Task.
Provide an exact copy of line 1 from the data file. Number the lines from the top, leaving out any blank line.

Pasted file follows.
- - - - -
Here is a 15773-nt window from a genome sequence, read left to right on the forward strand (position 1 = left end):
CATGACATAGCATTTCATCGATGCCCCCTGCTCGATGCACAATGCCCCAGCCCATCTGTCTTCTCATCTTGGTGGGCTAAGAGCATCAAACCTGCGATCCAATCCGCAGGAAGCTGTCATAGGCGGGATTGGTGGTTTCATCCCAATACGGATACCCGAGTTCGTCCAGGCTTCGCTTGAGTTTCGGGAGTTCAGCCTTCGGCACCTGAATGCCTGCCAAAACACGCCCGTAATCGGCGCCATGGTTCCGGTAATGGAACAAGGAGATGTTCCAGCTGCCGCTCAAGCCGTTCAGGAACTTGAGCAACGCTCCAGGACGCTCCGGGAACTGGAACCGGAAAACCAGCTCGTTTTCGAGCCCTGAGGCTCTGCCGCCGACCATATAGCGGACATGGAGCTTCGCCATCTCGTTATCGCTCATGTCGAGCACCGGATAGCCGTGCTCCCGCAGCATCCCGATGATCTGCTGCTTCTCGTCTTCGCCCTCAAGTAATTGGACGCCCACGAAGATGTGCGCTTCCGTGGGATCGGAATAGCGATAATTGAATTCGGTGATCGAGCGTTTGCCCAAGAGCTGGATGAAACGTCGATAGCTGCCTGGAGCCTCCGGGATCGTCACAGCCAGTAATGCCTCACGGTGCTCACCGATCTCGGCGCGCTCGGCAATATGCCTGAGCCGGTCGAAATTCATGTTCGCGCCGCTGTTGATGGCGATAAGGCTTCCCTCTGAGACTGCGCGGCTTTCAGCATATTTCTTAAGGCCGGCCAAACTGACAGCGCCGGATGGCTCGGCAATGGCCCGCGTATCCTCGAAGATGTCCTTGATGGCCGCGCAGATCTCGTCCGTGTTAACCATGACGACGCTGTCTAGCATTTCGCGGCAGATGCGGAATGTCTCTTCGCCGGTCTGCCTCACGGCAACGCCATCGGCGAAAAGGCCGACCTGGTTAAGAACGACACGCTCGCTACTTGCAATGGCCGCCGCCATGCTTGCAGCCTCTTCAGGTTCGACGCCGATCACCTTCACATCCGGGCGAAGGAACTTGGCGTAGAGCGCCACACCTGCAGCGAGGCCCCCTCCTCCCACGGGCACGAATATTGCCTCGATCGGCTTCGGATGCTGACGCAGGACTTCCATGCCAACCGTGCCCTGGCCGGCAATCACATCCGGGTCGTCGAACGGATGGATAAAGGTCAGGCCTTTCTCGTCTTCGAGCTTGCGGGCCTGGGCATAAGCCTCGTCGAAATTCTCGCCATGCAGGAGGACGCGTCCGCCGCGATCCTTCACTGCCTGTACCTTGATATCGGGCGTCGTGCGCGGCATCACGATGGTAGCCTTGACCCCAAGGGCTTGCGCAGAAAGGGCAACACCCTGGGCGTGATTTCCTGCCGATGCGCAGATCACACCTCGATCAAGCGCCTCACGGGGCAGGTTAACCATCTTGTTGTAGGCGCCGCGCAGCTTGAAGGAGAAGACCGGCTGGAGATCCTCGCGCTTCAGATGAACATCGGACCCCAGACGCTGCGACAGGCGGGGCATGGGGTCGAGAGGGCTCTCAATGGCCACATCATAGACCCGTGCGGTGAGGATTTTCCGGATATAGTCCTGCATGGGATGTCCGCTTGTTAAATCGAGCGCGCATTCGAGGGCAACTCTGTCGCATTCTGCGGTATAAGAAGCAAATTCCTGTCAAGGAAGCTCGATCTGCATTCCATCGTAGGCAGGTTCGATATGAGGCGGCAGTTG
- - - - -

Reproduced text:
Here is a 15773-nt window from a genome sequence, read left to right on the forward strand (position 1 = left end):